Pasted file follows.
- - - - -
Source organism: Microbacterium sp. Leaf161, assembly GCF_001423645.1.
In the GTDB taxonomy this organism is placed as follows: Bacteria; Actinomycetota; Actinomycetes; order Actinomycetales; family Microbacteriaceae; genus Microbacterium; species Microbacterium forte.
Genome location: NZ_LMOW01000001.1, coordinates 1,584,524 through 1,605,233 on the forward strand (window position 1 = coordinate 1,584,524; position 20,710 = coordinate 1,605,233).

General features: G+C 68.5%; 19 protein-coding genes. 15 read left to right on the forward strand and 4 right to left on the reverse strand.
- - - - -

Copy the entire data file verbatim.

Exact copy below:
Source organism: Microbacterium sp. Leaf161, assembly GCF_001423645.1.
In the GTDB taxonomy this organism is placed as follows: Bacteria; Actinomycetota; Actinomycetes; order Actinomycetales; family Microbacteriaceae; genus Microbacterium; species Microbacterium forte.
Genome location: NZ_LMOW01000001.1, coordinates 1,584,524 through 1,605,233 on the forward strand (window position 1 = coordinate 1,584,524; position 20,710 = coordinate 1,605,233).

General features: G+C 68.5%; 19 protein-coding genes. 15 read left to right on the forward strand and 4 right to left on the reverse strand.